Smartphone maker HTC will have to pay up to Nokia to continue peddling its wares (via Android Central), as part of a patent license agreement set out by the two companies today. The settlement means that all pending litigation between the two companies is dismissed as of today, and the extent of the payments made by the Taiwanese company isn’t being made public.
Nokia has been racking up wins with regards to HTC’s use of what it views as its intellectual property. First, HTC was found to be in violation of a key microphone tech patent held by Nokia, and then the HTC One Mini was banned from sale in the UK over the use of certain chipsets (which was stayed), and finally the HTC One faced an injunction in Germany, too.
The deal will see HTC also share rights to its own LTE patent portfolio, meaning Nokia probably just generally won overall. It also sounds like future considerations are included in the deal, as evidenced by the suggestion that the two companies will “explore future technology collaboration opportunities.”
HTC is no stranger to paying up to use key mobile patents related to Android smartphones: It also signed a licensing agreement with Microsoft back in 2010 to avoid similar infringement claims. This new arrangement with Nokia seems like it’s probably a sort of 11th hour concession of defeat, coming as it does on the heels of a loss to the Finnish company by the District Court of Mannheim published earlier this week which would’ve seen HTC forced to rethink its device design. HTC had indicated at the time that it would seek to appeal the decision, but now, with all ongoing cases resolved in the deal, that’s off the table.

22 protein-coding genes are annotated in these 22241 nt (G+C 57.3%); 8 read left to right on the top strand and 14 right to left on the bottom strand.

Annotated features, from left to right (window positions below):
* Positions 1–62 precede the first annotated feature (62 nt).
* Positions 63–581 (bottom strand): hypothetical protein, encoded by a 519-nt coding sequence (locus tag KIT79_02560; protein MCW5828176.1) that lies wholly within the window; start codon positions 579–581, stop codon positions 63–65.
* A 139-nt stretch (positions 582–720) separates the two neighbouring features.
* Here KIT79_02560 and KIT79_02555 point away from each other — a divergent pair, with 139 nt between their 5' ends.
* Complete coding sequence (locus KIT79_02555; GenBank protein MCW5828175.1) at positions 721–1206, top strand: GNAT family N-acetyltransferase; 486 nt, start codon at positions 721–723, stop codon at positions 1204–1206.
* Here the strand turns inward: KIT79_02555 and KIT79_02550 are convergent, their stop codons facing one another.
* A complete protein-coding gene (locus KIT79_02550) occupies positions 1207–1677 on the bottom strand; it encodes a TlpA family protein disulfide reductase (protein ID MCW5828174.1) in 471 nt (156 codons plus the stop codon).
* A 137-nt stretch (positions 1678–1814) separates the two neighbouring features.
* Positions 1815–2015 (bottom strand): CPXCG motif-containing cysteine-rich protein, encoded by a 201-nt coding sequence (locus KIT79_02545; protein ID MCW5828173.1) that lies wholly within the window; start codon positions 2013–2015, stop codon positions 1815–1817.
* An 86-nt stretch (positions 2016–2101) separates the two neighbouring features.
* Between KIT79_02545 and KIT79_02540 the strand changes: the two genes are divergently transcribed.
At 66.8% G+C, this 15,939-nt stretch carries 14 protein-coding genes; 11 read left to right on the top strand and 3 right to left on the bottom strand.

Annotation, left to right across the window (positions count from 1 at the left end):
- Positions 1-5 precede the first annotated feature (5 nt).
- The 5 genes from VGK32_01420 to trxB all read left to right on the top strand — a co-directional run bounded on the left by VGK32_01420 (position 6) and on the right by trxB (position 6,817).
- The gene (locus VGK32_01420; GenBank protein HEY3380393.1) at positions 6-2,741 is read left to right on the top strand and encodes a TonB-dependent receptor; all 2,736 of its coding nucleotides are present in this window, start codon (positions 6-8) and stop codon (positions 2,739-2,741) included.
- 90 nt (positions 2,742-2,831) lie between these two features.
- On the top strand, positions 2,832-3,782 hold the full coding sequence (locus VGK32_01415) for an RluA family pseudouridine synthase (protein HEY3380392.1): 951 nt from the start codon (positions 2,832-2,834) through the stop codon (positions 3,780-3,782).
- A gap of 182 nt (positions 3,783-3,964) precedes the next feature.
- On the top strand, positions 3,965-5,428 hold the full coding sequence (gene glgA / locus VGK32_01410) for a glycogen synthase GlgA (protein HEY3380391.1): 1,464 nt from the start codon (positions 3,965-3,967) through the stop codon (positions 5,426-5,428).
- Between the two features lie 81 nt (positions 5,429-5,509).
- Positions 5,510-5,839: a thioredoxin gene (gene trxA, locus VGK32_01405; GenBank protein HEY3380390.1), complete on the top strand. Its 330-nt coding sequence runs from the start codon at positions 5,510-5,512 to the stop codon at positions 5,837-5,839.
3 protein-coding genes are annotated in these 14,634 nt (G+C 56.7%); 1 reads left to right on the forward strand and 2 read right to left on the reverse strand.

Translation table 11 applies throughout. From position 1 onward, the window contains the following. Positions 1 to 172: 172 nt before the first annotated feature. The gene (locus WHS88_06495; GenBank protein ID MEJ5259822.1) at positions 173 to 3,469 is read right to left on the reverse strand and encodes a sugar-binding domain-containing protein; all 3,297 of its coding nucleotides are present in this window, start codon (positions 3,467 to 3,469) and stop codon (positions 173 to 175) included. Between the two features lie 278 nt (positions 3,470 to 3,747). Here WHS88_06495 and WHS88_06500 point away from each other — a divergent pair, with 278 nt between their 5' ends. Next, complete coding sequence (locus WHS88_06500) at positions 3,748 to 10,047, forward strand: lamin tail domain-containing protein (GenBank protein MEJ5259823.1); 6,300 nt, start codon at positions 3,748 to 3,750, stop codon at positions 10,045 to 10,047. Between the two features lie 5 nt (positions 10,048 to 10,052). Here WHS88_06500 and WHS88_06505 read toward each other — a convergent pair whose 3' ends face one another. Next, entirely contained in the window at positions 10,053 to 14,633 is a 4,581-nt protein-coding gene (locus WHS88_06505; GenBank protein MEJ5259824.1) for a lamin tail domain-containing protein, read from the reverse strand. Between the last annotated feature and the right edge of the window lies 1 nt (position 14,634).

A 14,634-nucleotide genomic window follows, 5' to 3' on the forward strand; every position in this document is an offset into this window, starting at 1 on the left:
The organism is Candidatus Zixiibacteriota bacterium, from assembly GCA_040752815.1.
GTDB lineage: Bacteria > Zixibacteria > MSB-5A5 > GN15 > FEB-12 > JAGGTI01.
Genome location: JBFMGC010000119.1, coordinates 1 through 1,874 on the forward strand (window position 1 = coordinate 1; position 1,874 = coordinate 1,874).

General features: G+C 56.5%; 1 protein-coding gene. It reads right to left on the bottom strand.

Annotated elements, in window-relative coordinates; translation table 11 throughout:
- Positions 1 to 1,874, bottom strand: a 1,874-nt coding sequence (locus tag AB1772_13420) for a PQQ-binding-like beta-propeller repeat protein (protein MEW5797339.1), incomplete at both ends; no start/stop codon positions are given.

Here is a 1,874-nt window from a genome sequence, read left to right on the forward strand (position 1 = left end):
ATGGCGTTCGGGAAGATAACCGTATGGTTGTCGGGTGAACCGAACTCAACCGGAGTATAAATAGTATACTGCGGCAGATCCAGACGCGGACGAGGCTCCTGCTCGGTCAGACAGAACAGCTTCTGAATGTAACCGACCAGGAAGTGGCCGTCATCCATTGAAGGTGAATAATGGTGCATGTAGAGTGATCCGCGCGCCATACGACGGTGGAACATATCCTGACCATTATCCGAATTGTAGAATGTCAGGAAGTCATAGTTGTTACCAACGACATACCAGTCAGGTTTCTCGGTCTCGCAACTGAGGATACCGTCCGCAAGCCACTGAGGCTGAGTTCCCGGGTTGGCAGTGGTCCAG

HTC can’t seem to catch a break, but with a rumored new flagship launch on the horizon, it’s probably best that the company take its licks and move forward rather than continue to be distracted by ongoing legal battles.